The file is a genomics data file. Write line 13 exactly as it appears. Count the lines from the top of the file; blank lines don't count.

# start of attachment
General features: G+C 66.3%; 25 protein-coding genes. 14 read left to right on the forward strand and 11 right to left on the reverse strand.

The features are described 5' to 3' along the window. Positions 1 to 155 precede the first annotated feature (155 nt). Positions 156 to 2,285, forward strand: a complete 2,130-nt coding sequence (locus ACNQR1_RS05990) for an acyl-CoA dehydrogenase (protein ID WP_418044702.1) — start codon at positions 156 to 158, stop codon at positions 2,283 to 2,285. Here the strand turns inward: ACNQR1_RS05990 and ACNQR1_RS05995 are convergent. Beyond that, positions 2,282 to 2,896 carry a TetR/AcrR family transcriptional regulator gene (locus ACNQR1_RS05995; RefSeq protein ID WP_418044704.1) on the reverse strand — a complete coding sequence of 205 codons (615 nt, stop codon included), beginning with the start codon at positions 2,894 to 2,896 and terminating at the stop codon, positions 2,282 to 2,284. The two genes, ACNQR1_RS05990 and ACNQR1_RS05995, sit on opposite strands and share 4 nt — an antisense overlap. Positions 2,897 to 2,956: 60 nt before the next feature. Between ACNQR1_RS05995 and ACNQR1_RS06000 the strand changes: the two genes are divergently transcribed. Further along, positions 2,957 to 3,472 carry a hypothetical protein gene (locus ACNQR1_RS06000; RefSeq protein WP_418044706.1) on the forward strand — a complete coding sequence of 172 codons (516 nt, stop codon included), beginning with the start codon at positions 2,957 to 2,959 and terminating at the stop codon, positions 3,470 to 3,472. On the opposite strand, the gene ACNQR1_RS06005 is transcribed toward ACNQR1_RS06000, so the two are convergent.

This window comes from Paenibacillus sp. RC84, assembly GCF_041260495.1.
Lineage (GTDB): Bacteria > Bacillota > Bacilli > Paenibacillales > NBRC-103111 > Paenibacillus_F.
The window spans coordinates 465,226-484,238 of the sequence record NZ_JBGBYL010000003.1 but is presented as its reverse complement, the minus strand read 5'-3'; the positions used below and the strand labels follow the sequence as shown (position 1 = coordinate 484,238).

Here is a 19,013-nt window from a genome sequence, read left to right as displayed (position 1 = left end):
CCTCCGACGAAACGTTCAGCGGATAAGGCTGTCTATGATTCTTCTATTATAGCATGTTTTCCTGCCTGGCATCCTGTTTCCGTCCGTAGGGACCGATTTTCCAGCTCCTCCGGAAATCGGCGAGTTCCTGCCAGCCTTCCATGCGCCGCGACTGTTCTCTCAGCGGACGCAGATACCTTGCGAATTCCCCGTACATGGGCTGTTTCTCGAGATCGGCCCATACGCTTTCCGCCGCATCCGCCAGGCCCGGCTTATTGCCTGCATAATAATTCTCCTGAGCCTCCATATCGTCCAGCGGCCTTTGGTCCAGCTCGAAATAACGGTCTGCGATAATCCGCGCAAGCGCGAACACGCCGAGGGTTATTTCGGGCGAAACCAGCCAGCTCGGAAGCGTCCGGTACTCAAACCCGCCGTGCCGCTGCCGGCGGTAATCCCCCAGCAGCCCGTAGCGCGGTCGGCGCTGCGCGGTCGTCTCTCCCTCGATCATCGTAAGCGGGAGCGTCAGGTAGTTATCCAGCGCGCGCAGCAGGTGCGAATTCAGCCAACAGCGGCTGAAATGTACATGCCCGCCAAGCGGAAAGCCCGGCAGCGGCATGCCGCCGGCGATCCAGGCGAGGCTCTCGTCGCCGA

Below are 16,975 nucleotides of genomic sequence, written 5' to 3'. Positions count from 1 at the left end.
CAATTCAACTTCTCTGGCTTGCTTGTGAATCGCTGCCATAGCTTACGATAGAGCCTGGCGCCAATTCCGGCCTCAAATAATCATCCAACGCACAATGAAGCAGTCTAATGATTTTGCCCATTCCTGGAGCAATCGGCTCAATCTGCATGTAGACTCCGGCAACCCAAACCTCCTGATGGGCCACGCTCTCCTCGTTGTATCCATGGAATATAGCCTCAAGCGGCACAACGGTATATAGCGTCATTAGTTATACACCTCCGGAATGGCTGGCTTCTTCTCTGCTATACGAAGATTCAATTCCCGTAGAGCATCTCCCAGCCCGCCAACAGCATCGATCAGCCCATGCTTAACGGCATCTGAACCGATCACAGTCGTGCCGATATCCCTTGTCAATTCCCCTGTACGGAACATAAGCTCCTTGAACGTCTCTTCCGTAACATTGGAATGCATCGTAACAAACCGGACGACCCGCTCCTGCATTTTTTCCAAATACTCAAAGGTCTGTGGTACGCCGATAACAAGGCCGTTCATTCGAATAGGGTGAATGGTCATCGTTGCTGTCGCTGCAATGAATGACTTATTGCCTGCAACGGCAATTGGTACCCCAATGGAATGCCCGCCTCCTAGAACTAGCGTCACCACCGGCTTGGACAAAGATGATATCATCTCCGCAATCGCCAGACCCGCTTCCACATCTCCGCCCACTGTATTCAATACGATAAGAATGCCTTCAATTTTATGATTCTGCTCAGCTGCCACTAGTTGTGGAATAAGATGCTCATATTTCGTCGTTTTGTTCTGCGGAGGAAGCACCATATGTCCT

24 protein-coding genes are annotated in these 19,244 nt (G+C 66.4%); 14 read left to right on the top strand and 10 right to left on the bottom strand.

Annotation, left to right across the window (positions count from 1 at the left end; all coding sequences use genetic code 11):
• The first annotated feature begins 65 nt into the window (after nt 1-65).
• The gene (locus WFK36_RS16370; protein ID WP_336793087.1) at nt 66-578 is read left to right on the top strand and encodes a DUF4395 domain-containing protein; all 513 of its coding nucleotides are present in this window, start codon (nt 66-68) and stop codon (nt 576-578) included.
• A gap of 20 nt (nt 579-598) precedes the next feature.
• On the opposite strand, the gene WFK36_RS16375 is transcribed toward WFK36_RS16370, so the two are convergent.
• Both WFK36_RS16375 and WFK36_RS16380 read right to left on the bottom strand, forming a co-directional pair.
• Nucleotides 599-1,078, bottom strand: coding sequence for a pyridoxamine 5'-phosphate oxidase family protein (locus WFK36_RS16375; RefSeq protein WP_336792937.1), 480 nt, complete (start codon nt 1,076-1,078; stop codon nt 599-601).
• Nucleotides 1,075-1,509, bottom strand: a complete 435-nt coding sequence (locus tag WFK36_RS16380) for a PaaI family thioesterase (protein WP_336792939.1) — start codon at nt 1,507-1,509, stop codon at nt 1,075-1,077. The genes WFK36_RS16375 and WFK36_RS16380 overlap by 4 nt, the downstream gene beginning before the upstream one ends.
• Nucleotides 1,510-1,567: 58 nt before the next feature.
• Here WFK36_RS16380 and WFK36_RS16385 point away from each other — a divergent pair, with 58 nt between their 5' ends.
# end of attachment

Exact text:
• The gene (locus WFK36_RS16370; protein ID WP_336793087.1) at nt 66-578 is read left to right on the top strand and encodes a DUF4395 domain-containing protein; all 513 of its coding nucleotides are present in this window, start codon (nt 66-68) and stop codon (nt 576-578) included.